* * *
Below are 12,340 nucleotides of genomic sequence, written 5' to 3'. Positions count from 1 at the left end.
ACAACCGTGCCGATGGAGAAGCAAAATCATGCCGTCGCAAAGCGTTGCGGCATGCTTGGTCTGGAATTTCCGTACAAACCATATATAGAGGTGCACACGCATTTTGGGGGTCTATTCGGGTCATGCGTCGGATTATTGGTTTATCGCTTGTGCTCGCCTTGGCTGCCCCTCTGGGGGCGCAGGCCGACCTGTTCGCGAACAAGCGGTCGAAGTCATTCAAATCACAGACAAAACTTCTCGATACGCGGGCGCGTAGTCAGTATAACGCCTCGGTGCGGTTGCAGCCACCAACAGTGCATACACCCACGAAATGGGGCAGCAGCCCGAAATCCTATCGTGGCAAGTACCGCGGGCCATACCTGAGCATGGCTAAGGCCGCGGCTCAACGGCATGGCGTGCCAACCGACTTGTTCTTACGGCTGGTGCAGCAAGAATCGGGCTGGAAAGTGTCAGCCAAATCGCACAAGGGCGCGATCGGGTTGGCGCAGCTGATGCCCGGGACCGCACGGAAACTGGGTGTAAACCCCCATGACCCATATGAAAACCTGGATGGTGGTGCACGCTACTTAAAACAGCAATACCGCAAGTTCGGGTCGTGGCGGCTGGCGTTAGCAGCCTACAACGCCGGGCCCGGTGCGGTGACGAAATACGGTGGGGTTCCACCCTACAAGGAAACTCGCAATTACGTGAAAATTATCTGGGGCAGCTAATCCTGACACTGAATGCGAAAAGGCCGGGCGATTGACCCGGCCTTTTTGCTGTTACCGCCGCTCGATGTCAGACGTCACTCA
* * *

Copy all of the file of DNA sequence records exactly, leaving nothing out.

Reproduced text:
Below are 12,340 nucleotides of genomic sequence, written 5' to 3'. Positions count from 1 at the left end.
ACAACCGTGCCGATGGAGAAGCAAAATCATGCCGTCGCAAAGCGTTGCGGCATGCTTGGTCTGGAATTTCCGTACAAACCATATATAGAGGTGCACACGCATTTTGGGGGTCTATTCGGGTCATGCGTCGGATTATTGGTTTATCGCTTGTGCTCGCCTTGGCTGCCCCTCTGGGGGCGCAGGCCGACCTGTTCGCGAACAAGCGGTCGAAGTCATTCAAATCACAGACAAAACTTCTCGATACGCGGGCGCGTAGTCAGTATAACGCCTCGGTGCGGTTGCAGCCACCAACAGTGCATACACCCACGAAATGGGGCAGCAGCCCGAAATCCTATCGTGGCAAGTACCGCGGGCCATACCTGAGCATGGCTAAGGCCGCGGCTCAACGGCATGGCGTGCCAACCGACTTGTTCTTACGGCTGGTGCAGCAAGAATCGGGCTGGAAAGTGTCAGCCAAATCGCACAAGGGCGCGATCGGGTTGGCGCAGCTGATGCCCGGGACCGCACGGAAACTGGGTGTAAACCCCCATGACCCATATGAAAACCTGGATGGTGGTGCACGCTACTTAAAACAGCAATACCGCAAGTTCGGGTCGTGGCGGCTGGCGTTAGCAGCCTACAACGCCGGGCCCGGTGCGGTGACGAAATACGGTGGGGTTCCACCCTACAAGGAAACTCGCAATTACGTGAAAATTATCTGGGGCAGCTAATCCTGACACTGAATGCGAAAAGGCCGGGCGATTGACCCGGCCTTTTTGCTGTTACCGCCGCTCGATGTCAGACGTCACTCA